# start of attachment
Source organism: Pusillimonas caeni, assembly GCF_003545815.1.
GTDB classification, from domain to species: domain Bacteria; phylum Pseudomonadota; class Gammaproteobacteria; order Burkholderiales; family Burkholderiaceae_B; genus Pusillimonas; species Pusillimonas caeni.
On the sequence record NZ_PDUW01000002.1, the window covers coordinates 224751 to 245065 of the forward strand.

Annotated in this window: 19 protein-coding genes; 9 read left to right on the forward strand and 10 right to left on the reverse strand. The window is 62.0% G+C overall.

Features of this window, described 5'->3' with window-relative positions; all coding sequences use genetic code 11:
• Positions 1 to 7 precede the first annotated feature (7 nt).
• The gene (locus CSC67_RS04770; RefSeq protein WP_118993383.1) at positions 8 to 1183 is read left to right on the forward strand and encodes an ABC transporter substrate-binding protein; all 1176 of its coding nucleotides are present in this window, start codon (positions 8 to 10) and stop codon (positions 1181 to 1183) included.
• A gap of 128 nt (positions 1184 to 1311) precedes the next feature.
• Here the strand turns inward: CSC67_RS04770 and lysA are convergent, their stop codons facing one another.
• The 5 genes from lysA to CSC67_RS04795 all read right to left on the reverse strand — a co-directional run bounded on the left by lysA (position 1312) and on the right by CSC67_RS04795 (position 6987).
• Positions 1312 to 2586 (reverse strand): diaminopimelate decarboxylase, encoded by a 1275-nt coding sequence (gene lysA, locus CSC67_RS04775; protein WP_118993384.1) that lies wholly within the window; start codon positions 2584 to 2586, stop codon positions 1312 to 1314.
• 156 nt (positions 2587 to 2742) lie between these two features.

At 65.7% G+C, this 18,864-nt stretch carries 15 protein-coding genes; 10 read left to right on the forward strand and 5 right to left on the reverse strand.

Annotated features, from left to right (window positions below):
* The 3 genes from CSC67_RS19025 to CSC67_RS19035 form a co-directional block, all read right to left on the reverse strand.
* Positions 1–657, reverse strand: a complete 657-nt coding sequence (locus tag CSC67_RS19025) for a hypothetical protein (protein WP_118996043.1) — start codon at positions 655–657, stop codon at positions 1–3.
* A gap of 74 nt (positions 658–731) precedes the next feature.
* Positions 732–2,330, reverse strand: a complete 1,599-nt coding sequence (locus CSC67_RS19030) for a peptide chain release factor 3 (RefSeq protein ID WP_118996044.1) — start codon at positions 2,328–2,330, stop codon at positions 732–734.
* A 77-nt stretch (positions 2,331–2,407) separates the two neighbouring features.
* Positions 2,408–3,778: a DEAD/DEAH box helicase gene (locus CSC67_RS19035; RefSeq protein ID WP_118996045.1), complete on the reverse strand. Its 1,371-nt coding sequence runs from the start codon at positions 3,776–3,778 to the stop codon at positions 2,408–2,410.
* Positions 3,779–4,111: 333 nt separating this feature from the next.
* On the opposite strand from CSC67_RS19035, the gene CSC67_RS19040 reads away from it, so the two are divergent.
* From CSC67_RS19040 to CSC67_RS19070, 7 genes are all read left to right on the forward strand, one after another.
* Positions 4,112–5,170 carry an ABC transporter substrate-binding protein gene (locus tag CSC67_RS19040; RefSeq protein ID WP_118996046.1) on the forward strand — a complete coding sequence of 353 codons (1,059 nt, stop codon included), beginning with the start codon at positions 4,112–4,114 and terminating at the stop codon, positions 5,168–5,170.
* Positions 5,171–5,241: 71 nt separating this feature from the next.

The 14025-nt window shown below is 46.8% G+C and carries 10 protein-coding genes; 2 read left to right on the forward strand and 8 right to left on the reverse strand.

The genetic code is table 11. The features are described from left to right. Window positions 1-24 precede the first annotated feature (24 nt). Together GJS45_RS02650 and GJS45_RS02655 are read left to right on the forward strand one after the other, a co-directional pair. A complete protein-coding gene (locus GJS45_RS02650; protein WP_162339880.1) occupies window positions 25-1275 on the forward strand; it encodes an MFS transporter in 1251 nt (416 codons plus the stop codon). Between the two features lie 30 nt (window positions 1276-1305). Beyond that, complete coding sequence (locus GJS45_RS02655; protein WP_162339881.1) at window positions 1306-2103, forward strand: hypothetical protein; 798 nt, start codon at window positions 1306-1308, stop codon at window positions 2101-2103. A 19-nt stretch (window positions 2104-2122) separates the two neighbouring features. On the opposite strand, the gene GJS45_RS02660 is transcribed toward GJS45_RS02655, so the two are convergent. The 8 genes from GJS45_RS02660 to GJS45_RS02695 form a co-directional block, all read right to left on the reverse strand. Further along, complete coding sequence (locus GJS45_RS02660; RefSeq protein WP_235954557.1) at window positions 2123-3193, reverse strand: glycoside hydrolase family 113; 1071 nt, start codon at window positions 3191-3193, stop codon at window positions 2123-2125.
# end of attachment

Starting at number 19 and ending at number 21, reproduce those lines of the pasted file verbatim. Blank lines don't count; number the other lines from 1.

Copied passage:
* A 77-nt stretch (positions 2,331–2,407) separates the two neighbouring features.
* Positions 2,408–3,778: a DEAD/DEAH box helicase gene (locus CSC67_RS19035; RefSeq protein ID WP_118996045.1), complete on the reverse strand. Its 1,371-nt coding sequence runs from the start codon at positions 3,776–3,778 to the stop codon at positions 2,408–2,410.
* Positions 3,779–4,111: 333 nt separating this feature from the next.